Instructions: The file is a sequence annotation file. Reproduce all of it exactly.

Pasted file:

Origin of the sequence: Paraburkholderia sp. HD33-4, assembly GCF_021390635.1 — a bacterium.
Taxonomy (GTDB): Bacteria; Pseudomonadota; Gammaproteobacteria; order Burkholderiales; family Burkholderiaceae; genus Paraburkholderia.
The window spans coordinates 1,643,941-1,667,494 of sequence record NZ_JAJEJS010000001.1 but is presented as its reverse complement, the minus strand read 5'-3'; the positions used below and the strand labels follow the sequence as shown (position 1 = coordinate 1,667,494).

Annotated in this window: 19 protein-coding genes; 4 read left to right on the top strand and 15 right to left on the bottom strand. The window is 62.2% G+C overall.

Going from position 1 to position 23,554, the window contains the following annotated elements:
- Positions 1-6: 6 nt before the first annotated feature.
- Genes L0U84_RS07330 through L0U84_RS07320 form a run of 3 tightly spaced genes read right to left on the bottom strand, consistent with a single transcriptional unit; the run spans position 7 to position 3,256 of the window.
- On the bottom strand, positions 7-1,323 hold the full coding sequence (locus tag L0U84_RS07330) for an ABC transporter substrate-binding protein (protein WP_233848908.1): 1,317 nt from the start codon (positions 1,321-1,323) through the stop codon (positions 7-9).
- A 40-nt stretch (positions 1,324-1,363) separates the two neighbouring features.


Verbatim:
Origin of the sequence: Paraburkholderia sp. HD33-4, assembly GCF_021390635.1 — a bacterium.
Taxonomy (GTDB): Bacteria; Pseudomonadota; Gammaproteobacteria; order Burkholderiales; family Burkholderiaceae; genus Paraburkholderia.
The window spans coordinates 1,643,941-1,667,494 of sequence record NZ_JAJEJS010000001.1 but is presented as its reverse complement, the minus strand read 5'-3'; the positions used below and the strand labels follow the sequence as shown (position 1 = coordinate 1,667,494).

Annotated in this window: 19 protein-coding genes; 4 read left to right on the top strand and 15 right to left on the bottom strand. The window is 62.2% G+C overall.

Going from position 1 to position 23,554, the window contains the following annotated elements:
- Positions 1-6: 6 nt before the first annotated feature.
- Genes L0U84_RS07330 through L0U84_RS07320 form a run of 3 tightly spaced genes read right to left on the bottom strand, consistent with a single transcriptional unit; the run spans position 7 to position 3,256 of the window.
- On the bottom strand, positions 7-1,323 hold the full coding sequence (locus tag L0U84_RS07330) for an ABC transporter substrate-binding protein (protein WP_233848908.1): 1,317 nt from the start codon (positions 1,321-1,323) through the stop codon (positions 7-9).
- A 40-nt stretch (positions 1,324-1,363) separates the two neighbouring features.